Public Assets Institute > Policy Areas > Family Economic Security > Fewer Vermonters Are on the Job or Unemployment Line

Fewer Vermonters Are on the Job or Unemployment Line

F1-MJB046Vermont’s labor force shrank by another 1,650 people in March. Even as the economy appears to be slowly improving, the number of Vermonters working has steadily declined. In March 2009, 15 months into the recession, there were almost 362,000 people in the Vermont labor force, either employed or unemployed and seeking work. Last month, the labor force was down to 351,650. Vermont’s jobless rate T1-MJB046also dropped last month, but that was because people were leaving the labor force, not finding work.



F2-MJB046One smaller state expense
The state’s cost of unemployment compensation peaked at $200 million in 2009. Since then, the annual cost has been cut in half, to just over $100 million in 2012. An improving economy accounts for some of the reduction: About 7,000 fewer Vermonters were unemployed in 2012 than 2009. But a quarter of unemployed workers have exhausted their state unemployment compensation, and that lessens total payments as well.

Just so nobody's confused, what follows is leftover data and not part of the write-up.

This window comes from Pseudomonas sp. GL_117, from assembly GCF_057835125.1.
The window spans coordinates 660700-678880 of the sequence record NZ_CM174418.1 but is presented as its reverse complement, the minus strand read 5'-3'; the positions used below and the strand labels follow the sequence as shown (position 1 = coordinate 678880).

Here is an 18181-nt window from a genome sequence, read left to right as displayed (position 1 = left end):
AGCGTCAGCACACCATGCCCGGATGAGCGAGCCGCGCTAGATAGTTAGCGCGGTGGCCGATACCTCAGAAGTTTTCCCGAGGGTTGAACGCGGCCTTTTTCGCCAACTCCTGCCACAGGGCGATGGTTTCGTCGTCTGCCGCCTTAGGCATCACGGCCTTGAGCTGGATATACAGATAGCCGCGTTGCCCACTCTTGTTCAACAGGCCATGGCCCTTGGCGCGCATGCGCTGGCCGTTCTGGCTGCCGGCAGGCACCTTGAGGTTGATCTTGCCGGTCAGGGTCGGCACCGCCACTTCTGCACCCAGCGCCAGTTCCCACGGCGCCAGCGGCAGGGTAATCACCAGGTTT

F3-MJB046Better prospects for the region’s jobseekers
In the depths of the recession, there were five or more unemployed workers for every job opening in the Northeast. Since then, the competition for available jobs has eased—3.3 people out of work for each job opening in February 2013. Still, the job market remains tighter than it was before the recession. Data on job openings from the U.S. Bureau of Labor Statistics is available only by region, not by state. The Northeast region includes the New England states, New York, Pennsylvania, and New Jersey.


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